William Booth grew up in Nottingham, England during the mid 1800″s. Born to a family that had lots of wealth, he knew what it was like to have all the material things he desired. However, when William was 13 years of age, his father lost the family business and they were suddenly broke.

Not having any money for his education, the lad went to work as an apprentice to a pawnbroker in a “seedy” section of London. That is where he gained a desire to help the “poorest of the poor.” In 1852, William left the business to become a minister.

After several years of preaching, he joined a group of ministers who preached from a tent. Then, as his ministry grew, he started an organization: The Salvation Army. Whereas many ministers wanted to preach to the rich, Booth wanted to preach to the poor. His crowd consisted of the worst of society – prostitutes, gamblers, drunkards, and thieves.

There was much opposition to this ministry. Many religious people were offended that he was helping the “rough” people in the name of Christ. In fact, he was often attacked physically by those who were offended, many times suffering wounds inflicted by them. He had many opportunities to stop his work, but an inner strength drove him to continue. To those offended, he returned only kindness.

Just a few months before his death in 1883, William Booth made his last speech.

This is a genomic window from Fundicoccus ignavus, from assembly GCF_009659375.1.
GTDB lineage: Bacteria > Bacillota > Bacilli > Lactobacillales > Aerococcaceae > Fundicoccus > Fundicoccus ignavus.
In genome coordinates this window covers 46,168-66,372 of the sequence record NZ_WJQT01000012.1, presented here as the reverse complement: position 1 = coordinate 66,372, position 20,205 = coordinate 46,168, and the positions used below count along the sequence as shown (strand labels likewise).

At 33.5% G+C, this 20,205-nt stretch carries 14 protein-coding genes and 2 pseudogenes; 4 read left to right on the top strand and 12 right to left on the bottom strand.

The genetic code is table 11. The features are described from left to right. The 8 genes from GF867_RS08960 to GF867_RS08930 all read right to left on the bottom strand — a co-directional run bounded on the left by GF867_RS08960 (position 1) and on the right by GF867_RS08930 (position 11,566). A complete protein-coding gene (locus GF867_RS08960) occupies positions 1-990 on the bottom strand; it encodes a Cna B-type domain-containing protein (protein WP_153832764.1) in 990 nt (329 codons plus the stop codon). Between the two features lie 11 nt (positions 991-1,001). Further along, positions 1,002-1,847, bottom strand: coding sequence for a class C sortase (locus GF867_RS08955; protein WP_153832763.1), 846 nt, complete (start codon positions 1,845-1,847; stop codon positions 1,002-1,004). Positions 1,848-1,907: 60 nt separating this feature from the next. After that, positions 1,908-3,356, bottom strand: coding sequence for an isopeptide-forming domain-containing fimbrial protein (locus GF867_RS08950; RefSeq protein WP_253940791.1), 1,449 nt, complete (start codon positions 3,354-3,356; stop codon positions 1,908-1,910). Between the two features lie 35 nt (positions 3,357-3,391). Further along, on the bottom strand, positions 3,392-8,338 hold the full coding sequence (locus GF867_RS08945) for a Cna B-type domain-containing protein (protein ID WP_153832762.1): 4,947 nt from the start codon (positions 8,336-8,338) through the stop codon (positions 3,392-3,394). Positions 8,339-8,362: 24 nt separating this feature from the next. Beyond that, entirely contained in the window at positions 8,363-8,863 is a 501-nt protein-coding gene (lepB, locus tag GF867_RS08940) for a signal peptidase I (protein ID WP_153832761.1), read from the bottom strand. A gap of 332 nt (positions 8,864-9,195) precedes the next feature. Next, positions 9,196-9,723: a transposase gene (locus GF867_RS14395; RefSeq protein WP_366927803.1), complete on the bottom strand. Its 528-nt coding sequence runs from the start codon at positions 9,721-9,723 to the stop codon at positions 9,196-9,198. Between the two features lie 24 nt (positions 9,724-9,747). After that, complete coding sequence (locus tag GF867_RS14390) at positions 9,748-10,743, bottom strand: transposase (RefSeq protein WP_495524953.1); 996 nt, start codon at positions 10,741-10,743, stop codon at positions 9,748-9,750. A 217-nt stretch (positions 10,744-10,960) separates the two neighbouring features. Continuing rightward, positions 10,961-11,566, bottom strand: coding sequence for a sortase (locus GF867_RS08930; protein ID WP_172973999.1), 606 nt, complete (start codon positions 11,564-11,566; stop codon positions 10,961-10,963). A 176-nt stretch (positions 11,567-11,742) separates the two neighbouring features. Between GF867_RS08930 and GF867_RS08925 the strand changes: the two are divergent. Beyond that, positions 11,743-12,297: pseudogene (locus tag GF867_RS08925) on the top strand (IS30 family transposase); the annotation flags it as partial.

While women weep as they do now, I’ll fight; while men go to prison, in and out, in and out, as they do now, I’ll fight; while there is a drunkard left, while there is a poor lost girl on the streets, while there remains one dark soul without the light of God, I’ll fight – I’ll fight to the very end.

And he did. William Booth lived a life of the High Road Principle. He lived his life following the inner voice of God, and no one could stop him. When he received evil treatment, he returned kindness. Although he had a crowd of hasslers who followed him everywhere he went, he never fought the people. He went about his business doing what God had called him to do, and he continued to help the “worst of the worst.”

Now his organization is a world-wide ministry, and very well-known for its generosity in times of need. When Booth died, he had no idea that he was launching such a huge plan, but he knew that he was following the call of God for the people of his day. And he never gave up.

When I encounter such dedication, such kindness, such determination, I am humbled and inspired, aren’t you? We can look around us today and see so many people who need us. They need Jesus, and they need us to help them make the transition. Sometimes the people may be victims of hurricanes or other natural disasters. Other times they are victims of their own evil habits. But either way, they need Him and they need us.

Just thinking about this makes me want to do more.